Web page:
CHAPTER 11 Motivation and Emotion
Section on motivation theory now includes the evolu-
tionary approach to motivation, arousal and sensation
seeking, expanded coverage of intrinsic and extrinsic
motivation, and a discussion of the importance of self-
generated goals
Hunger section includes expanded and updated discus-
sion of blood chemistry and the role of leptin in obe-
sity, new material on neurotransmitters in the section
on brain processes and hunger, new data on obesity in
the United States, and more coverage of anorexia ner-
vosa and bulimia nervosa
Social cognitive motivation section now includes a
cross-cultural comparison of math achievement in the
United States, Japan, and Taiwan; achievement appli-
cations in the workplace and in sports; and discussions
of the motivation for afliation and well-being
Section on emotion includes a new discussion of the
roles of neural circuits and neurotransmitters, includ-
ing Joseph LeDouxs concept of direct and indirect
pathways for fear in the brain, and of the links be-
tween emotion and the brains hemispheres
New focus on positive emotions, including Barbara
Fredericksons research on how they might enhance
peoples well-being and David Buss ideas on the
evolved mechanisms that can produce a deep sense of
CHAPTER 12 Personality
Issues in the study of personality now at beginning of
Social cognitive theory section revised to include dis-
cussions of personal control, locus of control, and
New gure showing the link between self-efcacy and
smoking cessation
New discussion of changes in self-esteem across the life
span, including new gure based on 2002 research
Section on personality assessment expanded to include
discussion of the big ve factors, locus of control, and
the selection of employees
CHAPTER 13 Psychological Disorders
The multiaxial system in the DSM-IV covered in greater
depth, including a new gure on the major categories
of psychological disorders, organized according to
Axis I and Axis II
Introduction of concept of etiology, new discussion of
the etiology of anxiety disorders, and expanded discus-
sion of post-traumatic stress disorder
Added material on the hidden observer concept ap-
plied to dissociative disorders
Updated discussion of mood disorders, including new
coverage on neurobiological abnormalities, new mate-
rial on the depressive realism view of depression, and
several new gures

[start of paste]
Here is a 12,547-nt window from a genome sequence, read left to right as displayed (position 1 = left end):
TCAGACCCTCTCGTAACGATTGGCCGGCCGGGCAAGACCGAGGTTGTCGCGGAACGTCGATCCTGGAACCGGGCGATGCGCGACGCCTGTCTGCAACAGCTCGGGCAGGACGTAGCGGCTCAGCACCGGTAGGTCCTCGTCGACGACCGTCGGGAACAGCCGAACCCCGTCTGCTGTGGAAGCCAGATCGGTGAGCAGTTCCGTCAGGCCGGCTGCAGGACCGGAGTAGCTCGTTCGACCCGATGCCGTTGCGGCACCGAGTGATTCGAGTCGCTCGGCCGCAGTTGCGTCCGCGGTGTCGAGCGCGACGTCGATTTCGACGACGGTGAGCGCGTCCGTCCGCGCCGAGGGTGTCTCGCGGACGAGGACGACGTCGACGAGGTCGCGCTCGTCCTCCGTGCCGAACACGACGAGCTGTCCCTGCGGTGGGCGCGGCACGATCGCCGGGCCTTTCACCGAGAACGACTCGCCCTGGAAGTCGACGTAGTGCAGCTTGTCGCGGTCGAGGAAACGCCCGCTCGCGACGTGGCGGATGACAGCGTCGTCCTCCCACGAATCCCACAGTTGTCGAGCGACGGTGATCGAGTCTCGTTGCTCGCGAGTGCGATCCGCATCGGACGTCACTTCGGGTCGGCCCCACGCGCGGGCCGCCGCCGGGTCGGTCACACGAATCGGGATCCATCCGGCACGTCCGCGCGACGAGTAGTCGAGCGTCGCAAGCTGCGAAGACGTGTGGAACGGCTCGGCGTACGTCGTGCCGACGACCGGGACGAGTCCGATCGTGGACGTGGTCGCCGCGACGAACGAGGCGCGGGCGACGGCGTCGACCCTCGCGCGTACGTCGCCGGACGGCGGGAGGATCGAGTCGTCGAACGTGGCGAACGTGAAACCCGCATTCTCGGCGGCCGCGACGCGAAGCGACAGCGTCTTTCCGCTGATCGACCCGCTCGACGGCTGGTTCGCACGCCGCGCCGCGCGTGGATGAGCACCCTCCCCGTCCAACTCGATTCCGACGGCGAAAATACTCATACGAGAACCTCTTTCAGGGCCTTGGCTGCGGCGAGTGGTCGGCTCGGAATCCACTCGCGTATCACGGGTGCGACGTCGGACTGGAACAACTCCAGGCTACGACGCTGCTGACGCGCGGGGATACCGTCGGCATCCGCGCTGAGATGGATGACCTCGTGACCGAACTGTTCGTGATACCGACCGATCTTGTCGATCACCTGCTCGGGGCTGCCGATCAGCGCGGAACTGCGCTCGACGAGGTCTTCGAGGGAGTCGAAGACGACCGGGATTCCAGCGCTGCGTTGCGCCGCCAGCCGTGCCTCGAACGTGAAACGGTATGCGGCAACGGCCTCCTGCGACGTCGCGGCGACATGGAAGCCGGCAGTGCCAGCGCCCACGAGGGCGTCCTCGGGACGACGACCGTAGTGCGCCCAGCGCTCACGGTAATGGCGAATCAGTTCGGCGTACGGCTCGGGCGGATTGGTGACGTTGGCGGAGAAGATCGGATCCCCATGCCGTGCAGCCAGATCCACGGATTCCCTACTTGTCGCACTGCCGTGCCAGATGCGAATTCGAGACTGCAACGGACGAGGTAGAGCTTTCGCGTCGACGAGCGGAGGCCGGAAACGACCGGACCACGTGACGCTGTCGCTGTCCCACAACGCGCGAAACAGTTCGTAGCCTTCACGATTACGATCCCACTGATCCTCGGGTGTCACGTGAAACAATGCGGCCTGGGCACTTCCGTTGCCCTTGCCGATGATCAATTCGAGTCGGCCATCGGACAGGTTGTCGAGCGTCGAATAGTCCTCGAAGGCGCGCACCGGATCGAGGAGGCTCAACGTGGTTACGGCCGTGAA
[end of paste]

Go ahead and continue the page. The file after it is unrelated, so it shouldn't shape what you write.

New section on suicide, including coverage of suicide
rates across cultures
Expanded discussion of schizophrenia, including recent
information about heredity and schizophrenia, as well
as neurobiological factors and case studies
CHAPTER 14 Therapies
Substantially reorganized chapter with biological ther-
apies now covered in the rst section
Updated discussion and gures on the effects of drug
therapies, including Prozac and Risperdal
New sections on cognitive behavior therapy and using
cognitive therapy to treat psychological disorders
New section on sociocultural approaches and issues,
including new coverage of the community mental
health movement
Preface xx
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CHAPTER 15 Stress, Coping, and Health
Reorganization of stress discussion to focus on sources
and responses
New section on coping strategies with new coverage of
problem-focused and emotion-focused coping, opti-
mism, and positive thinking and the role of religion in
helping people cope with stress
Section on healthful living updated with new coverage
of the role of the antidepressant Zyban in helping peo-
ple quit smoking, as well as the effective rates of other
approaches, such as nicotine patches
CHAPTER 16 Social Psychology
Revised social inuence section with expanded discus-
sion of symptoms of groupthink and strategies for
avoiding groupthink, as well as a discussion of leader-
ship styles in women and men
Expanded, updated discussion of prejudice focusing on
the reasons people develop prejudice
Updated section on social interaction, including discus-
sion of neurotransmitters and aggression, recent infor-
mation on childrens TV viewing habits and possible
links to aggression, and updated coverage of trends in
altruism among U.S. college students
In relationships section, addition of recent research on
gender and relationships; new research on loneliness,
stress, and health; and new discussion of loneliness
and technology
Print and Media Supplements
For the Student
PowerWeb This unique online tool provides students
with current articles, curriculum-based materials, weekly
updates with assessment, informative and timely world
news, Web links, research tools, study tools, and interactive
exercises. A PowerWeb access card is packaged FREE with
each new copy of the text.
New! In-Psych Plus Student CD-ROM In-Psych Plus sets
a new standard for introductory psychology multimedia.
In-Psych Plus is organized according to the text chapter out-
lines and features video clips, audio clips, and interactive ex-
ercises chosen to illustrate especially difcult core concepts in
introductory psychology. In-Psych Plus also includes a pre-test,
follow-up assignments, Web resources, chapter quizzes, a stu-
dent research guide, and an interactive timeline that puts
events, key gures, and research in historical perspective.
Study Guide
Ruth Hallongren, Triton College
Designed to reinforce the key ideas in the text, the study
guide contains the following features for each chapter of
the text: chapter overview, learning objectives, guided re-
view (for each section), three practice tests, essay ques-
tions, crossword puzzle, learning goal checklist, and
diagram labeling exercises.
Psych Online This supplement is designed to help stu-